Questa settimana lo skyline di New York torna ad essere vivo, con le prime persone che prendono posto negli uffici del nuovo One World Trade Center, eretto laddove si trovavano prima le torri gemelle — tra i primi ad entrare, proprio oggi, i dipendenti di Condé Nast.
La critica è però sempre in agguato. Zachary M. Seward su Quartz fa un’analisi dell’edificio non proprio entusiasmente, definendolo addirittura «un fallimento»:
Born of politics and compromise, the building was never going to be an architectural masterpiece. The final product is a shell of the original vision to erect a soaring complex, known as the Vertical World Gardens, that reimagined New York’s financial district as the welcoming global capital it was always meant to be. Then came the revisions, the short-lived decisionto call it the Freedom Tower, more changes, and delays upon further delays.
What emerged, finally, is altogether safe—from the 185-foot concrete base that defends One World Trade Center against the city around it to the ever-so-slightly creative choice of finishing the building with a stack of tapering octagons. It is hard to imagine anyone getting worked up over this design. From whatever angle you choose to view it, the edifice says just one thing with any passion: that it exists.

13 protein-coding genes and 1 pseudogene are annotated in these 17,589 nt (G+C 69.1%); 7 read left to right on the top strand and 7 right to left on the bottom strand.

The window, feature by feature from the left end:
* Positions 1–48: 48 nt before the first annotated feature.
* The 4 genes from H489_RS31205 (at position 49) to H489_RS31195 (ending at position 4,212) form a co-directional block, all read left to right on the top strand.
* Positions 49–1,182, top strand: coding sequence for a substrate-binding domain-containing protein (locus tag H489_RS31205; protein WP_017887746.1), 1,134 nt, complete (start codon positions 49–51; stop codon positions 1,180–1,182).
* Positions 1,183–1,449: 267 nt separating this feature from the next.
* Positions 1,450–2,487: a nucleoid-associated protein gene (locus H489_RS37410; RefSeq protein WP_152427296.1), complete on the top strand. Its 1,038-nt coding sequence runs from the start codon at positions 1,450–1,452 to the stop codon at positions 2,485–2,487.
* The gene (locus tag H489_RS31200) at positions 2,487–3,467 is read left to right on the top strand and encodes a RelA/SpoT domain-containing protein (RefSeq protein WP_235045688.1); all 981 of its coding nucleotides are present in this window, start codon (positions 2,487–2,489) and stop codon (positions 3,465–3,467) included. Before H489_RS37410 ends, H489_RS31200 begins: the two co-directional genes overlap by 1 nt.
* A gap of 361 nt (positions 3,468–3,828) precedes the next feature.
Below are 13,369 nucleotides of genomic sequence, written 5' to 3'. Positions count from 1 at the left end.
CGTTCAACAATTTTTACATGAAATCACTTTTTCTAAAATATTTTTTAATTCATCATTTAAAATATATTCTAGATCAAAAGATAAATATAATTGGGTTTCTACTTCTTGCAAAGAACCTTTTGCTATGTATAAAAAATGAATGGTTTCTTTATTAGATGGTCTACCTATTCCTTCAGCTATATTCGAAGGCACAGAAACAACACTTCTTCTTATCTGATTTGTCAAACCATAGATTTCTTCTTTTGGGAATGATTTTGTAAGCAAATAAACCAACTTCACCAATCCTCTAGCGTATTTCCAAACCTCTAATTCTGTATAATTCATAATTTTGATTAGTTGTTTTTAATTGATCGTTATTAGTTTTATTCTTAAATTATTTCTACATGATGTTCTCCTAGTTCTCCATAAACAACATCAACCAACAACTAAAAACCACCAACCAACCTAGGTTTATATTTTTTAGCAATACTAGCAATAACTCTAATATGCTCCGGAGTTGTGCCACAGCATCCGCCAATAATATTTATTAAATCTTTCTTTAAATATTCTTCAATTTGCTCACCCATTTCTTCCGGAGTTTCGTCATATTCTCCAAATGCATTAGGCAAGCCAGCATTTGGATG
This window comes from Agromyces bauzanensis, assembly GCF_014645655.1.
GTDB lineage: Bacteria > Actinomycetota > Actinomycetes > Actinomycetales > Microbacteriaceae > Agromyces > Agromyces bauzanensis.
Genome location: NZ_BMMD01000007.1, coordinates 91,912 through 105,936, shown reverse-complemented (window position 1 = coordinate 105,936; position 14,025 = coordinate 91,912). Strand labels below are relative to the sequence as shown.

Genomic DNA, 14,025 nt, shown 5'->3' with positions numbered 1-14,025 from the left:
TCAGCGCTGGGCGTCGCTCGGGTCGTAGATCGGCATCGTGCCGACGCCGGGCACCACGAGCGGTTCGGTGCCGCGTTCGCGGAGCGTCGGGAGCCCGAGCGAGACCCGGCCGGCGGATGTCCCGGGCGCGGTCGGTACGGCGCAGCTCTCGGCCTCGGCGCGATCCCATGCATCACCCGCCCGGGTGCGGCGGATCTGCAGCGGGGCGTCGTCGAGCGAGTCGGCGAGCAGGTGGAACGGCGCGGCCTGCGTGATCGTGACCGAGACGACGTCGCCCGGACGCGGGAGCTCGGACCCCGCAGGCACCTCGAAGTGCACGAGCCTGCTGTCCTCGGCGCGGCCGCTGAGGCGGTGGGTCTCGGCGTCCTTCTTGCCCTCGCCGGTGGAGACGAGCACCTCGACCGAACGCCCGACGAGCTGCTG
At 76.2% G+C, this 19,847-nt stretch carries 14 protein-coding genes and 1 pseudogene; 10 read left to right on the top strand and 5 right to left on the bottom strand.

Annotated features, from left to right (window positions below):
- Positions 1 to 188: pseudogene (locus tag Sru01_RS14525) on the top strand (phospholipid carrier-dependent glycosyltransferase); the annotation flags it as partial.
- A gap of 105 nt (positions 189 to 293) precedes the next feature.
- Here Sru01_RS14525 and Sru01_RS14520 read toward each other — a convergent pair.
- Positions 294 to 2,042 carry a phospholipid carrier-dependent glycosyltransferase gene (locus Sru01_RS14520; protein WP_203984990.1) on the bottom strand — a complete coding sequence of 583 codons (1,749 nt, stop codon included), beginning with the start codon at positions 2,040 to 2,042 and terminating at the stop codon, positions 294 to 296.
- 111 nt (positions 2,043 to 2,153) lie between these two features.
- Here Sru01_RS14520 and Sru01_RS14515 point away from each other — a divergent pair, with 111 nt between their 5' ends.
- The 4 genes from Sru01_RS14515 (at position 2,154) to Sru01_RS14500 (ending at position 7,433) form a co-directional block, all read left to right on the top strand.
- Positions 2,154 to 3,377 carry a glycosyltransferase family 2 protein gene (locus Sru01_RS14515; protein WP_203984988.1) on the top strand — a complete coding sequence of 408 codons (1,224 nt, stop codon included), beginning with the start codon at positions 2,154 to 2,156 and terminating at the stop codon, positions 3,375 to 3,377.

Seward arriva addirittura a definirlo come «9/11 kitsch», un’espressione usata solitamente per definire tutta quella memorabilia, spesso tendente al cattivo gusto, prodotta in seguito al tragico evento:
One World Trade Center is 9/11 kitsch. This failure is most obvious in the spire, which stretches the building’s height to 1,776 feet. It’s the sort of empty symbolism that, like the Freedom Tower name, might have once seemed meaningful but now reveals itself to say nothing at all. Worse, actually, for the attempt to evoke American independence is actually an excuse to make One World Trade Center the tallest buildingin the United States, which will help sell $32 tickets to the observation deck, a crucial source of revenue.
(foto via flickr)